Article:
The subject of the April 18 hearing in the House Committee on Energy and Commerce’s Subcommittee on Oversight and Investigation was “Budget and Spending Concerns at DOE [Department of Energy].” This hearing highlighted the tensions between Republicans and Democrats on issues surrounding the DOE’s budget.
“At a time when the president is requesting an increase in funding for DOE’s renewable energy programs, can anyone at DOE certify that there is no redundancy among these 92 initiatives,” questioned Subcommittee Chairman Cliff Stearns (R-FL).
“No one, Republican or Democrat, should be in favor of wasteful federal spending. If we can identify ways that the Department can save money without jeopardizing its missions, we all should support those changes. At the same time, we also need to recognize that the Department of Energy has a vital mission in developing new clean energy technologies. Congress should be doing more to support these initiatives. Our economic future depends on building the clean energy industries of tomorrow,” countered Ranking Member Henry Waxman (D-CA).
Frank Rusco, Director of Natural Resources and Environment at the Government Accountability Office (GAO), presented GAO’s review of DOE programs, stating that the GAO found “funding increases have expanded or created DOE programs with varying results.”
Regarding the Advanced Research Projects Agency-Energy (ARPA-E), the GAO “found that ARPA-E uses several selection criteria in awarding funds, but its requirements for information on private funding could be improved.” He added that the Loan Guarantee Program “does not have sufficient data to facilitate oversight, and its actual process for reviewing applications has differed from the established process.” As for the Weatherization Assistance Program, which helps low-income families reduce their energy bills, the “GAO made recommendations to DOE to clarify the program’s production targets (e.g., the number of homes weatherized) and guidance.” At the time of the review of another program, the Advanced Technology Vehicles Manufacturing Loan Program, “DOE could not be assured that projects would be delivered as agreed.”
Gregory Friedman, DOE Inspector General provided highlights of the most significant management challenges at the Department of Energy as presented in a report to the DOE:
“Given the concern with Federal government expenditures and the mounting U.S. debt, we have concluded that ‘Operational Efficiency and Cost Savings’ is the preeminent challenge for 2012. To help achieve this goal, we suggested five initiatives to the Department: extending the reach of the Quadrennial Technology Review to guide research, development and technology efforts and ensure they are consistent with current policy direction, managed effectively, and funded on a priority basis; considering the elimination of separate National Nuclear Security Administration overhead operations that duplicate existing Departmental functions; establishing a commission to consolidate support functions and identify opportunities for realignment of the 16 Federally Funded Research and Development Centers; reprioritizing the environmental remediation efforts to adopt a triage approach and fund only those projects with a near-term impact on health, safety, and environment; reevaluating the current structure of physical security to identify opportunities for consolidating the 25 separate protective force contract instruments.”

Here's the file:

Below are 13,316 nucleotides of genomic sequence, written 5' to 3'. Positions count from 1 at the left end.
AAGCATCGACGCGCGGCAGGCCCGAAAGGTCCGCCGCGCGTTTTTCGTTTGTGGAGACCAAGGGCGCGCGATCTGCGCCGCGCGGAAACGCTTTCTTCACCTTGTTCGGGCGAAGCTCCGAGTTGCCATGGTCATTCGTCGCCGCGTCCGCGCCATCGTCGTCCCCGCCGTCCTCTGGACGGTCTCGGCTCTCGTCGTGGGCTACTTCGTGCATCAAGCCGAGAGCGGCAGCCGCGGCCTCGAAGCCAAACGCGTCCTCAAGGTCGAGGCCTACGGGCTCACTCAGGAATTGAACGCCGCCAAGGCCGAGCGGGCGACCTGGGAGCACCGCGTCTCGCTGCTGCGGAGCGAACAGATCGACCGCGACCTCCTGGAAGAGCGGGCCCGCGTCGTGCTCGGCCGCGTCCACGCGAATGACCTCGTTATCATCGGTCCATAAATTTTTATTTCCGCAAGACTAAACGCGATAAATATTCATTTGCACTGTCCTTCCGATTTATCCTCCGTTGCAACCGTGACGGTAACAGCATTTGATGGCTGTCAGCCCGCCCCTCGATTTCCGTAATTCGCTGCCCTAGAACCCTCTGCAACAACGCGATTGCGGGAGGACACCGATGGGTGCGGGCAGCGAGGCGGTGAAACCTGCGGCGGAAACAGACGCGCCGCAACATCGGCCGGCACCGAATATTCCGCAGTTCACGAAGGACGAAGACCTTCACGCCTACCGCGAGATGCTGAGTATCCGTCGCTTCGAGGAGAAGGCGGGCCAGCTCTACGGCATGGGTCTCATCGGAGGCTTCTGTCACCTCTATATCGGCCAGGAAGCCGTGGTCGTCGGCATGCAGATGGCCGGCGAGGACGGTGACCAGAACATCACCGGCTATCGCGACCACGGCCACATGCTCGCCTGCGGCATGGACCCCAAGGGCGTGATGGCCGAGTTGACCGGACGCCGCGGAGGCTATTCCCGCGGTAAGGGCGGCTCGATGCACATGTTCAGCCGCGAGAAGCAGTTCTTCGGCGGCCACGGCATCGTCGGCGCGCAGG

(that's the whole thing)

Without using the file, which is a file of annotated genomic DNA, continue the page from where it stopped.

Christopher Johns, Director of the Office of the Budget at DOE presented an overview of the DOE budget process which included a discussion of the American Recovery and Reinvestment Act oversight and the FY 2013 DOE budget request. He emphasized that “oversight of the Recovery Act has been a top priority for the Department.”
“The annual process involves a structured build and review of each program’s submission that includes an in-depth analysis of program priorities on a line-by-line basis, proposed trade-offs, including a review of the plans for use of unobligated and uncosted financial balances, and an analysis of crosscutting subjects. During this process, the formulation material is analyzed to ensure proper coordination and to eliminate duplication of effort,” explained Johns.
Discussions following the witness statements were heated. Stearns questioned whether the Department of Energy had reduced the cost of travel and of the motor vehicle fleet to which the panelists replied it had. Stearns expressed his disappointment regarding the DOE’s not submitting information to Congress regarding these cuts. The Department did submit this information to the Office of Management and Budget in accordance with the Executive Order.
Rep. Diana DeGette (D-CO) pointed out that the Department of Energy budget request for FY 2013 was a decrease in the amount of its core budget from the Bush era. She inquired as to whether the Department had reduced costs associated with contractors, which according to the panelists it has.
Rep. Joe Barton (R-TX) was concerned that Johns did not wish to speculate as to the number of vehicles in the DOE’s vehicle fleet. Johns insisted that he would find out that number and get that information to the Committee.
Waxman inquired as to the effects of cutting costs in the DOE budget. He specifically questioned whether those reductions would undermine developments in electric grid technology.
Rep. Morgan Griffith (R-VA) pointed out that China still produces power with coal while Rep. Kathy Castor (D-FL) was pleased with how many homes had benefited from the weatherization program.
There was little mention of the Office of Science in the hearing testimony and question period.